Qualifying Yourself as a Reliable VendorWritten by Clay Mabbitt
Marketing is a numbers game. This maxim is true, although it can be viewed from several angles. Proponents of bulk email advertising and traffic exchanges contend that if you expose your message to a vast number of people, only a small percentage of them need to become paying customers for your business to substantially grow… and they're right.
Conversely, however, if a high percentage of people who see your message become paying customers, you only need expose your message to a small group of people to see same increase in business. Both approaches are useful for certain products and certain marketing messages. The nearly unlimited audience of Internet makes volume advertising approach relatively easy to pursue. This article examines second, comparatively subtle art of increasing your customer conversion rates.
The average computer user has become an old hand at deleting commercial emails with barely a passing glance and ignoring flashing banners as they surf web. So you have a product that will increase their productivity, impress their friends, inspire their children, and improve their life beyond imagination; if only they knew about it. How do you tell them? Answer: don't.
You'll be much better off if they find out from an objective third party, or (better still) learn how great you are on their own. Sounds great, right? Only no objective third party knows (or cares) who you are and only chance someone will find you on their own is if they type your URL into their browser to see if your domain name has already been taken. Every entrepreneur is in this position when starting out, and ones who have gotten past it spent their marketing dollars developing a relationship of trust with their customers.
The practice of qualifying yourself as an expert in field of your product, long before audience even knows you have a product to sell, yields amazing marketing benefits. Instead of scaling defensive walls of a wary customer whose looking for catch, you're sharing expertise with an enthusiastic listener actively seeking information. Once your audience has discovered that you have valuable knowledge in an area, they'll want to know what products you recommend.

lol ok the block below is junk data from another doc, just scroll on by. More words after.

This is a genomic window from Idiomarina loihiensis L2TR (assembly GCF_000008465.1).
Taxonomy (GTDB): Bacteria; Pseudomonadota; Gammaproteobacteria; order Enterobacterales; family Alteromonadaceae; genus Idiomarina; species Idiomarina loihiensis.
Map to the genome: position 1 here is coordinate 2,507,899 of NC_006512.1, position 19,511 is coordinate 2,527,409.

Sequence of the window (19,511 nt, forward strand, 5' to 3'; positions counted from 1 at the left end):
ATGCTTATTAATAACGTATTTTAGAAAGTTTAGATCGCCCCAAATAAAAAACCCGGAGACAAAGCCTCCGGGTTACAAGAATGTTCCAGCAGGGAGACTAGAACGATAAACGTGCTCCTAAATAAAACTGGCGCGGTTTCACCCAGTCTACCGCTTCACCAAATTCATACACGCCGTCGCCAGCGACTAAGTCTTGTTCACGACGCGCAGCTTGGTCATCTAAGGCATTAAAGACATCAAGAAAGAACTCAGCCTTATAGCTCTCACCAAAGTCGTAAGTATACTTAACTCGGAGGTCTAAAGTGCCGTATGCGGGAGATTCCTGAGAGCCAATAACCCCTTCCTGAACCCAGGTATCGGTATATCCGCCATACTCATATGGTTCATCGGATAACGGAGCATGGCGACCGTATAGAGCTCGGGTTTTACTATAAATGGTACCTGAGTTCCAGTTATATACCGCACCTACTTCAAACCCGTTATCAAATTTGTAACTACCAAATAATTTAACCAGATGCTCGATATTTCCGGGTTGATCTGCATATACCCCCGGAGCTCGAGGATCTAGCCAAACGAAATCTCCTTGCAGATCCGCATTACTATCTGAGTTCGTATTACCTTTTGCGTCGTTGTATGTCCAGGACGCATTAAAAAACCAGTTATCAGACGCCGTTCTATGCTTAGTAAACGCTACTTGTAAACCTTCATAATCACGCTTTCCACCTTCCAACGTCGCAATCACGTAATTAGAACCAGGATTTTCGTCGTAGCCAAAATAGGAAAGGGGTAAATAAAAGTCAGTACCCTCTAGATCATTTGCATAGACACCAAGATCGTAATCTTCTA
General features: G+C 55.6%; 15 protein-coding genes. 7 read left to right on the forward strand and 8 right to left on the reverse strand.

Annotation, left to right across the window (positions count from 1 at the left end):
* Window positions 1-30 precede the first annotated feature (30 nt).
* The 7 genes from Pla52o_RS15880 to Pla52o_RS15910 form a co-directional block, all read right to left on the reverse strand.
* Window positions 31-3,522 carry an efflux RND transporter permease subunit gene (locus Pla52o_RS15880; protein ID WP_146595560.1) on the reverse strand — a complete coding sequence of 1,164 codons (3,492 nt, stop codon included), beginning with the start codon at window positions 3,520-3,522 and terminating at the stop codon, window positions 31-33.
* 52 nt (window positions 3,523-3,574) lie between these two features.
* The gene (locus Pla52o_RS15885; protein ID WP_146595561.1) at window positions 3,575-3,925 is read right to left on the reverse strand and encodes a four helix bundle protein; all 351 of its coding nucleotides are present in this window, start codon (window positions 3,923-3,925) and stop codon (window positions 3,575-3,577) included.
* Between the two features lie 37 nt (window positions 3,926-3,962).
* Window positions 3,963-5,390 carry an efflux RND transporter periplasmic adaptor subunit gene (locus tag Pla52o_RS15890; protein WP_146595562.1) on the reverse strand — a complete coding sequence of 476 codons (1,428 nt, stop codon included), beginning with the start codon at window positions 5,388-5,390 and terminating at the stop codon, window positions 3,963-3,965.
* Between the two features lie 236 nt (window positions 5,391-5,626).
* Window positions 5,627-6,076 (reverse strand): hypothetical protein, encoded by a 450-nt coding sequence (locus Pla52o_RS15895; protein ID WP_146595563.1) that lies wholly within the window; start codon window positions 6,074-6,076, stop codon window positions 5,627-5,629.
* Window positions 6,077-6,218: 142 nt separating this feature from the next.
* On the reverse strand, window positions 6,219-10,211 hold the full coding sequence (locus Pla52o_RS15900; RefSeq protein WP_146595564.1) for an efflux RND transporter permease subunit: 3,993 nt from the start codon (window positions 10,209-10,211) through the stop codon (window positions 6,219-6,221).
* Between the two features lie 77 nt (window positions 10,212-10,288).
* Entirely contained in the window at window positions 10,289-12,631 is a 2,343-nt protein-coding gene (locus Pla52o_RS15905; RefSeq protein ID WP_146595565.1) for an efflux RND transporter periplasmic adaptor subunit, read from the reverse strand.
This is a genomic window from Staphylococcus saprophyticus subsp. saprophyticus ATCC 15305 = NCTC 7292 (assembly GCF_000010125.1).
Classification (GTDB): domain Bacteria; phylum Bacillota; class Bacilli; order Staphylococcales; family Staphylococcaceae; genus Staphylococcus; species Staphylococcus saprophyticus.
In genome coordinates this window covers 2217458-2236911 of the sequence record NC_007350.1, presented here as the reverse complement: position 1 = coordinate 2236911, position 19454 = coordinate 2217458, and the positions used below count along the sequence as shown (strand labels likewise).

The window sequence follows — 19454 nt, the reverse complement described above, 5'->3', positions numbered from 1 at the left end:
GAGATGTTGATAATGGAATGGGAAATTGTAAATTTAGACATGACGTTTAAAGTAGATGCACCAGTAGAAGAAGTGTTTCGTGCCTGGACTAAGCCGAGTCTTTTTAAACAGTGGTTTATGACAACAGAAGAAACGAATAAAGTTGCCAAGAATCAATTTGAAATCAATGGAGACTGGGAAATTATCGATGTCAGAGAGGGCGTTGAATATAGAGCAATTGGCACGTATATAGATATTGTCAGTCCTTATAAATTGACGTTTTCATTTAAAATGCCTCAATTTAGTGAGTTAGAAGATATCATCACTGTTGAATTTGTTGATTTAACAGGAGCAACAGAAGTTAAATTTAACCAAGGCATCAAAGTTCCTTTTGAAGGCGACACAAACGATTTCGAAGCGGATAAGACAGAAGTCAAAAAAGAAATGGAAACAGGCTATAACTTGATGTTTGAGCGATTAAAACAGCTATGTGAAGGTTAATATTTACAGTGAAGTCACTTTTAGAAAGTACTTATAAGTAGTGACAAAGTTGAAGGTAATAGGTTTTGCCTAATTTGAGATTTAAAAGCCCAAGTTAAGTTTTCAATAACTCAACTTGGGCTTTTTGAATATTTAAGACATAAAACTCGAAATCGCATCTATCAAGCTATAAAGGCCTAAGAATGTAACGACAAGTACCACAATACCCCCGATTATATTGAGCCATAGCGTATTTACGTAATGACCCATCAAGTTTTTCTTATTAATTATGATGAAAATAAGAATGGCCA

How To Make More Money With Affiliate ProgramsWritten by Mario Sanchez
Affiliate programs are one of web's most effective marketing techniques. They create a win-win situation by which site A refers a visitor to site B, and site B pays site A a commission if that visitor purchases something. If you are referrer site (affiliate), you can make money with no overhead (no product, no warehouse, no collection risk). On other hand, destination site receives a steady stream of qualified leads from hundreds, maybe thousands of affiliate sites, and doesn't have to spend a dime unless a visitor purchases something.
To maximize effectiveness, affiliate sites need to keep in mind some common sense suggestions:
1) Resist temptation to add too many affiliate links. Affiliate link overkill confuses visitors and hurts credibility. You want your visitors to view your site as a value-adding destination and not just a cheesy sales site. Recommend links to products you have tried, or that come from good, solid companies. Don't recommend something you don't know just because you're getting paid. Give your visitors best advice and they will reward you.
2) If you write articles for your website, try not to include affiliate links in body of your articles: it will give impression that you have a vested interest in recommending them. You want your visitors to trust your advice, so don't turn your article into an excuse to promote products and make a commission. It's OK to include affiliate links, but do it on a side bar or on a resource table. Whenever possible, link to your affiliate partners with text links (since banner ad click-through is at its lower rate ever, and people tend to ignore banners).
3) Include only affiliate links that are related to your business and topic of interest to your visitors. Links to unrelated products will not generate good leads for destination sites (and therefore won't be a source of significant commissions for you), so they are best avoided.